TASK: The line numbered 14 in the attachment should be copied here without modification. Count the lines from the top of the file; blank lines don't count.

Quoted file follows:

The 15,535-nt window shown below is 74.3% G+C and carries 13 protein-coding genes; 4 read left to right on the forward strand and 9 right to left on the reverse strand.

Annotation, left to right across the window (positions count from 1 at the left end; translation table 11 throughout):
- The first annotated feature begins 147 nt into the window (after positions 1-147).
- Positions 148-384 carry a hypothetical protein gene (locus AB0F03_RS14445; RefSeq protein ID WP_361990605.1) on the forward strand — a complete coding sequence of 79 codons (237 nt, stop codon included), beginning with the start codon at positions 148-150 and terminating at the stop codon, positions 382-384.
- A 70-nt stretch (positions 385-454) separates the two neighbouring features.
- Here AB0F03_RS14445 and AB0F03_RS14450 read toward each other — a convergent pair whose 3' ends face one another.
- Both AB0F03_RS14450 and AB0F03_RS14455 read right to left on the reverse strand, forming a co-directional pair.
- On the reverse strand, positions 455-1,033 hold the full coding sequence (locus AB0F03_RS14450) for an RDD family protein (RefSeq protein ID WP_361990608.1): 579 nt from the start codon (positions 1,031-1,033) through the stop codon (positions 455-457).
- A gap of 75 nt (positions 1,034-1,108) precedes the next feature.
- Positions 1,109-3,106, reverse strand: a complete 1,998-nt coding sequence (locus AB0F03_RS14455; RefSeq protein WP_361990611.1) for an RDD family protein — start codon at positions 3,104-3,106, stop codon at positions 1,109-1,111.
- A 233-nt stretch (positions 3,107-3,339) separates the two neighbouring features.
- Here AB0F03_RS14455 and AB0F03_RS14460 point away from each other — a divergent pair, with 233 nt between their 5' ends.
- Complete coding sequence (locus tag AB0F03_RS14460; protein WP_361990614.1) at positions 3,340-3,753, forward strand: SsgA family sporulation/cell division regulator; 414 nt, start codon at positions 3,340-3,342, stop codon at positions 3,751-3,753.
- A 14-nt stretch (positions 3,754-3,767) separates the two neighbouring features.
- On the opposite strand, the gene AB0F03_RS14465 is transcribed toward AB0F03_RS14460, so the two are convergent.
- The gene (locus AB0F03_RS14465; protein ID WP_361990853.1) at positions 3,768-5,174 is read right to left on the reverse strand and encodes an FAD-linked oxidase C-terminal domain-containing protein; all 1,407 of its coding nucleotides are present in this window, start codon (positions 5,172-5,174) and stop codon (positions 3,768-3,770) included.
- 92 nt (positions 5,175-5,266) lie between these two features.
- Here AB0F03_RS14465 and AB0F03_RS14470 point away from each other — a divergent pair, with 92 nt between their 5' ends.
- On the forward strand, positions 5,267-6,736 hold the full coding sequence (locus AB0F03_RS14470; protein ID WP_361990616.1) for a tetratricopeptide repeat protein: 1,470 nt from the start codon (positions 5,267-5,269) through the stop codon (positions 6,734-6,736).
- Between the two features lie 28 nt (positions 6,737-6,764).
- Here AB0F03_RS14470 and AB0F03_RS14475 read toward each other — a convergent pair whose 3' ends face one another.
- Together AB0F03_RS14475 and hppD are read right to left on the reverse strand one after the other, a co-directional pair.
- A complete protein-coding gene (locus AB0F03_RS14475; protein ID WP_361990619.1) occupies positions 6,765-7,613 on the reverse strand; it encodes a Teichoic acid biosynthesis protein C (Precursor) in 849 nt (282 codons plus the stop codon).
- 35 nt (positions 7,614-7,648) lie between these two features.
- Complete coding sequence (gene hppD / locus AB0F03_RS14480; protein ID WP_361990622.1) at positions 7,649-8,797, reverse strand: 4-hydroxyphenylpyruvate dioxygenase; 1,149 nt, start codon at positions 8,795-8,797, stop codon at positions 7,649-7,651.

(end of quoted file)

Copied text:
- A 14-nt stretch (positions 3,754-3,767) separates the two neighbouring features.